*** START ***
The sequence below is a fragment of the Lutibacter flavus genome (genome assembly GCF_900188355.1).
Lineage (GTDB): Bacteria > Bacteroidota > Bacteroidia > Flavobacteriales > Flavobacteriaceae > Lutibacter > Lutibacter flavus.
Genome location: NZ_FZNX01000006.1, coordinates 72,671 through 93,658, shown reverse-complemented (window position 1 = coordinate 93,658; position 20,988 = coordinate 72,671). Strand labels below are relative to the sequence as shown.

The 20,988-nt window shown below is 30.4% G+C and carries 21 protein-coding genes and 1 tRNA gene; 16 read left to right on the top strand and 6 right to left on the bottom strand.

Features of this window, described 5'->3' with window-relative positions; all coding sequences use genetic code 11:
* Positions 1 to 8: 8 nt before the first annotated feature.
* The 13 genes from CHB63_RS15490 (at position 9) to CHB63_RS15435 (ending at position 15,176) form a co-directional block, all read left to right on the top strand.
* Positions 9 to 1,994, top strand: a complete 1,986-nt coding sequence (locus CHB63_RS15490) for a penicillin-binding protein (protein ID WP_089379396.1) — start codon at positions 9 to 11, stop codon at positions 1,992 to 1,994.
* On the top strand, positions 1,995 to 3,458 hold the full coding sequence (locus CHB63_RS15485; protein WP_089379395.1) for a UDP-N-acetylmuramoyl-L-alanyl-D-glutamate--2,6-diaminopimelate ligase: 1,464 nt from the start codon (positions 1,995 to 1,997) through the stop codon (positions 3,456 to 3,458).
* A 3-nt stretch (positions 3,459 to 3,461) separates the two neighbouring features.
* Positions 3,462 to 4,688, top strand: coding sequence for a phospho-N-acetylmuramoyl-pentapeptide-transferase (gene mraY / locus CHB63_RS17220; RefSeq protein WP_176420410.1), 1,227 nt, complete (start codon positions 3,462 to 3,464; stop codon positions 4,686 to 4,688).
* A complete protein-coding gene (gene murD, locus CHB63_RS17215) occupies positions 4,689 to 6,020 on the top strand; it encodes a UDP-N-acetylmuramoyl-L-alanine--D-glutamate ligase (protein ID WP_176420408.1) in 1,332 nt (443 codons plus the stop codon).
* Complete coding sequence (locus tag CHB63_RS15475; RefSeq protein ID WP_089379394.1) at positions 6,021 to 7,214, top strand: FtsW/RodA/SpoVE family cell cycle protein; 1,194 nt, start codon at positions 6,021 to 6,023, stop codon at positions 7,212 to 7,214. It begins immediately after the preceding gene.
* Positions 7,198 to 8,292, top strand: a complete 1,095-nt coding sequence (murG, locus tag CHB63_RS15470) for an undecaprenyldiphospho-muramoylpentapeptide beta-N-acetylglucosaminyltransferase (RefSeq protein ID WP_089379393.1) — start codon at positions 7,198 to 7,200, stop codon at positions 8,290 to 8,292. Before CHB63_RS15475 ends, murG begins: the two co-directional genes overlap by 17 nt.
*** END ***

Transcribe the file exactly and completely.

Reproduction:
The sequence below is a fragment of the Lutibacter flavus genome (genome assembly GCF_900188355.1).
Lineage (GTDB): Bacteria > Bacteroidota > Bacteroidia > Flavobacteriales > Flavobacteriaceae > Lutibacter > Lutibacter flavus.
Genome location: NZ_FZNX01000006.1, coordinates 72,671 through 93,658, shown reverse-complemented (window position 1 = coordinate 93,658; position 20,988 = coordinate 72,671). Strand labels below are relative to the sequence as shown.

The 20,988-nt window shown below is 30.4% G+C and carries 21 protein-coding genes and 1 tRNA gene; 16 read left to right on the top strand and 6 right to left on the bottom strand.

Features of this window, described 5'->3' with window-relative positions; all coding sequences use genetic code 11:
* Positions 1 to 8: 8 nt before the first annotated feature.
* The 13 genes from CHB63_RS15490 (at position 9) to CHB63_RS15435 (ending at position 15,176) form a co-directional block, all read left to right on the top strand.
* Positions 9 to 1,994, top strand: a complete 1,986-nt coding sequence (locus CHB63_RS15490) for a penicillin-binding protein (protein ID WP_089379396.1) — start codon at positions 9 to 11, stop codon at positions 1,992 to 1,994.
* On the top strand, positions 1,995 to 3,458 hold the full coding sequence (locus CHB63_RS15485; protein WP_089379395.1) for a UDP-N-acetylmuramoyl-L-alanyl-D-glutamate--2,6-diaminopimelate ligase: 1,464 nt from the start codon (positions 1,995 to 1,997) through the stop codon (positions 3,456 to 3,458).
* A 3-nt stretch (positions 3,459 to 3,461) separates the two neighbouring features.
* Positions 3,462 to 4,688, top strand: coding sequence for a phospho-N-acetylmuramoyl-pentapeptide-transferase (gene mraY / locus CHB63_RS17220; RefSeq protein WP_176420410.1), 1,227 nt, complete (start codon positions 3,462 to 3,464; stop codon positions 4,686 to 4,688).
* A complete protein-coding gene (gene murD, locus CHB63_RS17215) occupies positions 4,689 to 6,020 on the top strand; it encodes a UDP-N-acetylmuramoyl-L-alanine--D-glutamate ligase (protein ID WP_176420408.1) in 1,332 nt (443 codons plus the stop codon).
* Complete coding sequence (locus tag CHB63_RS15475; RefSeq protein ID WP_089379394.1) at positions 6,021 to 7,214, top strand: FtsW/RodA/SpoVE family cell cycle protein; 1,194 nt, start codon at positions 6,021 to 6,023, stop codon at positions 7,212 to 7,214. It begins immediately after the preceding gene.
* Positions 7,198 to 8,292, top strand: a complete 1,095-nt coding sequence (murG, locus tag CHB63_RS15470) for an undecaprenyldiphospho-muramoylpentapeptide beta-N-acetylglucosaminyltransferase (RefSeq protein ID WP_089379393.1) — start codon at positions 7,198 to 7,200, stop codon at positions 8,290 to 8,292. Before CHB63_RS15475 ends, murG begins: the two co-directional genes overlap by 17 nt.